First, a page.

Field notes, perspectives, stories & updates from IAFR's work in Kakuma Refugee Camp, Kenya
The three day conference for pastors from the refugee camp and local community ended this evening. Over 200 pastors participated. Kenyans, Ethiopians, Sudanese, South Sudanese, Congolese, Burundian, and Yemenese were in the mix. Some come from tribal communities that are at war with one another int heir homelands. But here, they were together. Their faith in Jesus makes it possible for them to transcend their many differences.
Today's meetings included speakers from the local government. This was mutually beneficial as the churches felt seen and heard, and the officials had opportunity to meet with the pastors.
Of course, with a group of 200 pastors, there was plenty of preaching and teaching too this week. As they left the KISOM campus that IAFR helped them build, I could see that the brothers and sisters had been refreshed and that new connections were made with one another. May God add God's blessing. These women and men do the heavy lifting of keeping hope alive in the camp.
IAFR sponsored this conference thanks to a generous donation from a partner church in the USA. We are so grateful to be a conduit through which the Church at Large can partner with our brothers and sisters here.
The network of churches in Kakuma celebrated 27 years since its founding during the conference with a special cake. There was so much joy.
I come away encouraged to see the KISOM buildings used in this way. IAFR financial partners funded the buildings over several years. It is so much more than a training school for pastors here.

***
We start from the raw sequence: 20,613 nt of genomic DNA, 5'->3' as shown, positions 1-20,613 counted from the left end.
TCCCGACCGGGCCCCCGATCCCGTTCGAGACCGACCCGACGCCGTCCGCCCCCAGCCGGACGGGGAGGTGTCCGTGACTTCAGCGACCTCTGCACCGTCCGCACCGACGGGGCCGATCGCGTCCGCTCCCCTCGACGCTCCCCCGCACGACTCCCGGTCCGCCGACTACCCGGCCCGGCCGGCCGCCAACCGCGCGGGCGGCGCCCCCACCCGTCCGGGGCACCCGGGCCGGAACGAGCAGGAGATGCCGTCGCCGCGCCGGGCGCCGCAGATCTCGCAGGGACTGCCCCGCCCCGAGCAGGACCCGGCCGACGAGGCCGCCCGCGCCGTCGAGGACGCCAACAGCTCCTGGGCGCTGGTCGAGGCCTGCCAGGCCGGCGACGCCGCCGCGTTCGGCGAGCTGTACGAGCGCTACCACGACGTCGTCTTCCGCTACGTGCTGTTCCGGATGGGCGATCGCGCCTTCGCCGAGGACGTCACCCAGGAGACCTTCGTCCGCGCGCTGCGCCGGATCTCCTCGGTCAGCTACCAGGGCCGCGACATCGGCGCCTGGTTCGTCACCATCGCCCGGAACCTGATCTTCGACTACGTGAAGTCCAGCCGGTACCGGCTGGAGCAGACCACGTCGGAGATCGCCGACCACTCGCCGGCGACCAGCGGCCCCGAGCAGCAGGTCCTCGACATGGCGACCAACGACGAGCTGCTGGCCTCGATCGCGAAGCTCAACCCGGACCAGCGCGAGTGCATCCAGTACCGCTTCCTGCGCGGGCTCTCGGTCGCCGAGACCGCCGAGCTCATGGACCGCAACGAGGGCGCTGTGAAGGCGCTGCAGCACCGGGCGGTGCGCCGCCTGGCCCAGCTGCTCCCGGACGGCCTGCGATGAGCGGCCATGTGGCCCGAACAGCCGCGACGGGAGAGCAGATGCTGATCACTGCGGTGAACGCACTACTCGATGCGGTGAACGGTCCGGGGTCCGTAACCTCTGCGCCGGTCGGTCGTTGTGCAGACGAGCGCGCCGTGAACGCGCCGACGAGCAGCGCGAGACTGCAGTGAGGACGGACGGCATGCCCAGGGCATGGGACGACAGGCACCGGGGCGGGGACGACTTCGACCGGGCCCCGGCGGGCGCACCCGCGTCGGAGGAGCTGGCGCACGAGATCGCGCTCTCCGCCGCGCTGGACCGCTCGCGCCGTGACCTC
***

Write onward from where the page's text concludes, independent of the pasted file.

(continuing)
I spoke with the local World Vision leader here before leaving. She shared how they too are thankful for the KISOM campus as they oftennuse it for their training conferences.
I found these guys when I went to take a photo inside the new KISOM kitchen (see previous post). I asked if they were helping with the cooking during the conference. They said, "No. We are not cookers, we are eaters." It made me smile.
IAFR has been serving people in Kakuma refugee camp since 2010. The camp population is about 250,000 people (mostly women and children). They came to find temporary refuge here from war, persecution and gross violations of human rights. But for many, "temporary" refuge lasted fordecades with no end in sight.
We visit Kakuma 2 times annually, during which time this blog is most active.
Visit the Kakuma page on the IAFR.org website to learn more!
We partner with United Refugee and Host Churches (URHC) - a refugee initiated association of over 160 churches from within the camp and surrounding host community.
We also partner with Windle International Kenya (WIK), an exceptional humanitarian agency through which IAFR provides secondary school scholarships for girls.
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